ple’s minds than a form of witchcraft, superstition, conspiracy theory, or overly fanciful science-fiction. Friedman has labored unceasingly to give the subject a well-grounded credibility. Another outstanding point about Friedman’s career is that he made a profound and world-changing discovery when he first interviewed witness Jesse Marcel in 1978. Until then — apart from a few other insiders who were threatened to keep what they knew to themselves — nobody knew that anything extraordinary had ever happened at Roswell.

Friedman had been lecturing in Louisiana when a television station manager casually mentioned to him that the person he really needed to talk to was retired Air Force Maj. Jesse Marcel. When Friedman located Marcel and interviewed him, he discovered that as intelligence officer for the base at Roswell, Marcel had found himself squarely in the middle of an astonishing series of events in early July 1947. As everybody knows now, this ended up meaning that a UFO had crashed in the desert northwest of Roswell, and everyone had been sworn to secrecy

as an official cover-up descended over the affair. If Friedman hadn’t interviewed Marcel and gotten him to break his silence, or if some other such revealing breakthrough hadn’t occurred, we wouldn’t know, to this day, about any Roswell UFO crash and retrieval. There would be no Roswell UFO books, no Roswell UFO Festival, nothing of the sort. Friedman’s retirement will not mean the end of his keen interest in the whole matter. I can tell you, one does not retire altogether from the passion of one’s life. Recently, I retired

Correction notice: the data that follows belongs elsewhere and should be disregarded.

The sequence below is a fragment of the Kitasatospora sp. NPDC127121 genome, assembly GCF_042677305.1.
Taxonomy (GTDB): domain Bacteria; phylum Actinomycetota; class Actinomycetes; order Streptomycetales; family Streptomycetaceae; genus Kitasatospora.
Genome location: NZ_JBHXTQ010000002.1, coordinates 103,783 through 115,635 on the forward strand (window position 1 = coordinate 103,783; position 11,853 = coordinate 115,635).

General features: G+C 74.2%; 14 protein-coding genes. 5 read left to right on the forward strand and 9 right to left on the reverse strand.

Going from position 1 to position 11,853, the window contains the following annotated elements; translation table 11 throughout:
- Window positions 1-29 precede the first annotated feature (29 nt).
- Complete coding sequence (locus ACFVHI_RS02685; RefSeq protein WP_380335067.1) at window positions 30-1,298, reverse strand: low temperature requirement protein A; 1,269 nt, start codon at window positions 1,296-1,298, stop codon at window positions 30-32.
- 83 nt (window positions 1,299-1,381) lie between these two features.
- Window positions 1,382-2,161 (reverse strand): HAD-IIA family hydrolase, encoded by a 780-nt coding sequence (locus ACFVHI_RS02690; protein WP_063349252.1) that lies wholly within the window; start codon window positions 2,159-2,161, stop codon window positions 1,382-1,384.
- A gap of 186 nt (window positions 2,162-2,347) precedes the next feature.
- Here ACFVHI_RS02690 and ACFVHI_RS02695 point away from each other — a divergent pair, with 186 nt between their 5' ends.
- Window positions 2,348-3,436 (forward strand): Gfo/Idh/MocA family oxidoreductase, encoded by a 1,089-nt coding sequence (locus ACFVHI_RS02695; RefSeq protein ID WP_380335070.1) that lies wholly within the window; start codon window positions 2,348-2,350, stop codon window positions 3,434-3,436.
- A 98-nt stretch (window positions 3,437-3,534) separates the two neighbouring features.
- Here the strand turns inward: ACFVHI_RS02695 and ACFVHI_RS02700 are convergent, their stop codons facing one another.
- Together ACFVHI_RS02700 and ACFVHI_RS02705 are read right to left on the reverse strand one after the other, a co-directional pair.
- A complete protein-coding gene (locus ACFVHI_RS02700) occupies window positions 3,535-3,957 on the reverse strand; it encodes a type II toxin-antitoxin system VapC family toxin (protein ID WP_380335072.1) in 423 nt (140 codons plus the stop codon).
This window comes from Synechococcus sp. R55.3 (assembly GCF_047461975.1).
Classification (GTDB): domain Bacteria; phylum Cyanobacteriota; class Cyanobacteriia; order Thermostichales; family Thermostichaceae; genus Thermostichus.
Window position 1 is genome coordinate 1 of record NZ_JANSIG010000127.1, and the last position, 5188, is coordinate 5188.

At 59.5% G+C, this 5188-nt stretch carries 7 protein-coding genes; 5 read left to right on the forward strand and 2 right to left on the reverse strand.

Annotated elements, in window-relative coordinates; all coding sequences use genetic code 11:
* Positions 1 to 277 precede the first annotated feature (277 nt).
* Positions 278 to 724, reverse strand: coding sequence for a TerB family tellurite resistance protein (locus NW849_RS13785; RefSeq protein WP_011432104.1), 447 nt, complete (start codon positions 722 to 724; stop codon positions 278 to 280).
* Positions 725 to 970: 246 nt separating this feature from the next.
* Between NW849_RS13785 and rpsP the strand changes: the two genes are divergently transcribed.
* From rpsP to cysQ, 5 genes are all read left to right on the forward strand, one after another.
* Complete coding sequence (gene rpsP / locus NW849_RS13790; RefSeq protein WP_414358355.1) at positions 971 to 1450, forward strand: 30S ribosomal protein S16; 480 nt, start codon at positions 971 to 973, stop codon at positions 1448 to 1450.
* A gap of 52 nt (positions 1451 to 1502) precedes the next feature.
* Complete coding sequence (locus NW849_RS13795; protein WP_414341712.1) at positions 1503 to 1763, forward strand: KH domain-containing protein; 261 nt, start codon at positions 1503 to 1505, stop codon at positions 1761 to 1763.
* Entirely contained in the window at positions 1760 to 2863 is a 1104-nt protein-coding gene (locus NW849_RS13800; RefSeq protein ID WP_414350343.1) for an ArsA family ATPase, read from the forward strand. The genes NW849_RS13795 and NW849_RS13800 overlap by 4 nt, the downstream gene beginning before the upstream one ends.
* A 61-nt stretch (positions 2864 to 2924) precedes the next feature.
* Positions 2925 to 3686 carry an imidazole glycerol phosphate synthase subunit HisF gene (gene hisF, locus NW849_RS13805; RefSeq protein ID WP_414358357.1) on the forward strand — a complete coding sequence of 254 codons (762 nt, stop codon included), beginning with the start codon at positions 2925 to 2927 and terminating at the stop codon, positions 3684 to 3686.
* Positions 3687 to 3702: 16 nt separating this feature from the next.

after 50 years of teaching college mathematics, yet I’ve found that I’m still a mathematician, as deeply involved in the subject as ever. Likewise, Stanton Friedman will always be the ufologist we’ve known and learned from. Retirement should provide at least a little relaxation, but I predict his work will go on, in one way or another, just at a less frenetic pace.

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Vision Magazine, May 17, 2018  

The Vision Magazine covers events in Roswell, New Mexico and surrounding area. SPOTLIGHT: Way Way Off-Broadway Theatre Company presents: 'Gr...

Vision Magazine, May 17, 2018  

The Vision Magazine covers events in Roswell, New Mexico and surrounding area. SPOTLIGHT: Way Way Off-Broadway Theatre Company presents: 'Gr...